deal was not burned and the sale has
been consumated. The lands included
In the .deal are situated on the middle
and east forks of- Weiser river and are
said to he especially rich in yellow
pine.
New Plant for Potlatch Lumber Co.
William Deary, general manager of
the Potlatch Lumber Co., has closed a
contract with J. T. Gamble, of Spo
kane. to furnish the brick for the new
sawmill to lie located in Latah coun
ty. at the mouth of Rock creek, about
fifteen miles east of Palouse. says the
Moscow Mirror. The contract calls for
1.500.000 hrick. which will be manu
factured on the mill site, on the com
pany's lands, where there a large and
valuable bank of clay. These brick
will also enter Into the construction of
the monster kiln and smoke stack.
This will he the largest saw mill in the
northwest. The company has recently
purchased about 400 acres o fland In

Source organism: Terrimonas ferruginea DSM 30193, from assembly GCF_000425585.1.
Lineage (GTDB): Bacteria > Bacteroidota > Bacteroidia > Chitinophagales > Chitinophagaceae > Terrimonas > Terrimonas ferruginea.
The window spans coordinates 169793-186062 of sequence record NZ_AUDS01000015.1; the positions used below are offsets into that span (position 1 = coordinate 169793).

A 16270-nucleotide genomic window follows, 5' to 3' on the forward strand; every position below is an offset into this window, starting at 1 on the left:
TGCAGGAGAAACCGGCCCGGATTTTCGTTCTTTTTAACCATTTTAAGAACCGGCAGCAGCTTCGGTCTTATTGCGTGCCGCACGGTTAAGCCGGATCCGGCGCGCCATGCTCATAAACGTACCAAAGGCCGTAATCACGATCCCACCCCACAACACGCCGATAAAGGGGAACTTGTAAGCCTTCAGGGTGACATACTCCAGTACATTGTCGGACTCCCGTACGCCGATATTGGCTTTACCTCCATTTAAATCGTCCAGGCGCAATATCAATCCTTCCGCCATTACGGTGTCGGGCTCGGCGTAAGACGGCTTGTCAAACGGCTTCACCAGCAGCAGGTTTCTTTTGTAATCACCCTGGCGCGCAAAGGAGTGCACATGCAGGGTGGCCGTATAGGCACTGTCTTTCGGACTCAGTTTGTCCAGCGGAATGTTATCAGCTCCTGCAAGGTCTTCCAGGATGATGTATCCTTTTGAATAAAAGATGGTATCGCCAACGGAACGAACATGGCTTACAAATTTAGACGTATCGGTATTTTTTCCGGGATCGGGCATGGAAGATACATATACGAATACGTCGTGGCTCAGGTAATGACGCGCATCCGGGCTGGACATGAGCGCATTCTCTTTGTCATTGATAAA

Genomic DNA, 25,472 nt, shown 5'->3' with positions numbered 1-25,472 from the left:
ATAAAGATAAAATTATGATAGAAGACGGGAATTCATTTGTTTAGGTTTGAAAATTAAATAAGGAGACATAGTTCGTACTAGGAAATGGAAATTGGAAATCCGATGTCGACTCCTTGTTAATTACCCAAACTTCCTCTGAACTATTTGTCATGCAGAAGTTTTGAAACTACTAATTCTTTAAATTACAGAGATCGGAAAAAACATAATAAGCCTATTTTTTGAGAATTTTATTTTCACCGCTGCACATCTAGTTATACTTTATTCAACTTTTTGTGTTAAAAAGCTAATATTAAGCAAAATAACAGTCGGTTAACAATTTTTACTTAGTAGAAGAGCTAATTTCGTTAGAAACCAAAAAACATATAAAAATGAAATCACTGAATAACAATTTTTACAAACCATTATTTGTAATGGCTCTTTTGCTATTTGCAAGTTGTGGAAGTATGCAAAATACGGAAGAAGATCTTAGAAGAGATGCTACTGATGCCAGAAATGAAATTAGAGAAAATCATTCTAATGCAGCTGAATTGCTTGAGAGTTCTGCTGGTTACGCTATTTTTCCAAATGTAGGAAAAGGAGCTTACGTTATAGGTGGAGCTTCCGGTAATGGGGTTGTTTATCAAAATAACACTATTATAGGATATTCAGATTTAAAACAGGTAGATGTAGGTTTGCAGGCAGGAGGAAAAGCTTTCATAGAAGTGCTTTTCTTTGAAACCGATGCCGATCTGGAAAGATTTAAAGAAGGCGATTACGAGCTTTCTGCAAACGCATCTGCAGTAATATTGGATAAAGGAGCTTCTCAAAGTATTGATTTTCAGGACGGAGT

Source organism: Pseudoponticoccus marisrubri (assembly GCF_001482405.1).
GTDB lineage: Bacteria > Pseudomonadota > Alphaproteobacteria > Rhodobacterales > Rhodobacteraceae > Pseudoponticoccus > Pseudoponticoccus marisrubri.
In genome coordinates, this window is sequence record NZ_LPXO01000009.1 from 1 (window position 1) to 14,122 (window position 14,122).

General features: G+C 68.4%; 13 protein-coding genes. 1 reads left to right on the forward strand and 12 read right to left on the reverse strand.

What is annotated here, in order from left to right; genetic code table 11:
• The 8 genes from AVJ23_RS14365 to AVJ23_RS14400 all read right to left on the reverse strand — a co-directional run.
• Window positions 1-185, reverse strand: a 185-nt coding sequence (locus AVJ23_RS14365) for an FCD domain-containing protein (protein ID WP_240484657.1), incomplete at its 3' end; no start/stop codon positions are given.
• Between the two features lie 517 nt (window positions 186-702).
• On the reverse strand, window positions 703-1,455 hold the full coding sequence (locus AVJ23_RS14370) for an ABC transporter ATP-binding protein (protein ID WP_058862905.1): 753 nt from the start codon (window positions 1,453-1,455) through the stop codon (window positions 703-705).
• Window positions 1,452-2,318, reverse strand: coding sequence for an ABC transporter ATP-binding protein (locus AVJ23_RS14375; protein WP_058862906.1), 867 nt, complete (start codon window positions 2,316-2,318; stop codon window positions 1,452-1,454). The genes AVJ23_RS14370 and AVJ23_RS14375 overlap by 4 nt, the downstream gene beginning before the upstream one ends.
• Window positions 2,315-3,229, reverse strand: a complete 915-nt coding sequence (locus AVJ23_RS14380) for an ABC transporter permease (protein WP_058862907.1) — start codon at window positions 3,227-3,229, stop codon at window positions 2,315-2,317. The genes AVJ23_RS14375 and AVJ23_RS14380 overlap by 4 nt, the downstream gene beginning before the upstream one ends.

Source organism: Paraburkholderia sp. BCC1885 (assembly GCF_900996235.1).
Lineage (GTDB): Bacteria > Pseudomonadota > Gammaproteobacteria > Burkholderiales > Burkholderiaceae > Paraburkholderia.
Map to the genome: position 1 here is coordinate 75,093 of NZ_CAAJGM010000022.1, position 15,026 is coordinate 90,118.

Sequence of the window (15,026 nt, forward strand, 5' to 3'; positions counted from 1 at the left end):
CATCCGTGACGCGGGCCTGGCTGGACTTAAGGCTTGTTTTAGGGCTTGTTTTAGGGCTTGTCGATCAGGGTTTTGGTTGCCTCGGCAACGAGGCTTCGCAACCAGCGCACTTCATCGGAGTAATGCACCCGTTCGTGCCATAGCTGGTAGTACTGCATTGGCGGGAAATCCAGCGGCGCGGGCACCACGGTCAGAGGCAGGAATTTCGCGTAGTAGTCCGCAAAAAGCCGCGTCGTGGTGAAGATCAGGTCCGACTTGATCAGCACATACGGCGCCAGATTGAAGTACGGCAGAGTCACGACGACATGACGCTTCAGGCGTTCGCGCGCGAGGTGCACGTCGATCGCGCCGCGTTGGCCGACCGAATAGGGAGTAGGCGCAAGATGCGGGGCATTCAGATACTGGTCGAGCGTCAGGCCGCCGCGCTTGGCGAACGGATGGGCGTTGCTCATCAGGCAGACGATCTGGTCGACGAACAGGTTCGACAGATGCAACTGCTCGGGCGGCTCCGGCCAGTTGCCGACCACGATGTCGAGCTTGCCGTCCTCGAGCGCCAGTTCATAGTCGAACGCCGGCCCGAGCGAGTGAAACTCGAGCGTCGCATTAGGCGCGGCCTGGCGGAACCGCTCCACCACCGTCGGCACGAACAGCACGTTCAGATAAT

the Rock Creek country, which will be
used as a mill site, log and lumber
yard. This means that the glory of
Palouse as the principal manufacturing
and d'strlhuting point of the Potlatch
Lumber Co. has forever departed. Some
point in Latah county, at a place much
nearer the company's large holdings,
will be the companv's principal place
of business.
Stocking the Creeks With Trout.
Walla, Aug.
The Union
J c. Scott, secretary of the Walla
Wall« Rod and Gun Club, yesterday
received an order from the state fish
commissioner, directed to the superin
tendent of the trout hatchery at Dart
requesting that he deliver to the
representatives of the club 20.000 Che
lan trout. The superintendent of the
hatchery has been communicated with
the matter and Officer Ben Wolf has
consented to go to Dartford after the
trout. He will start right away. The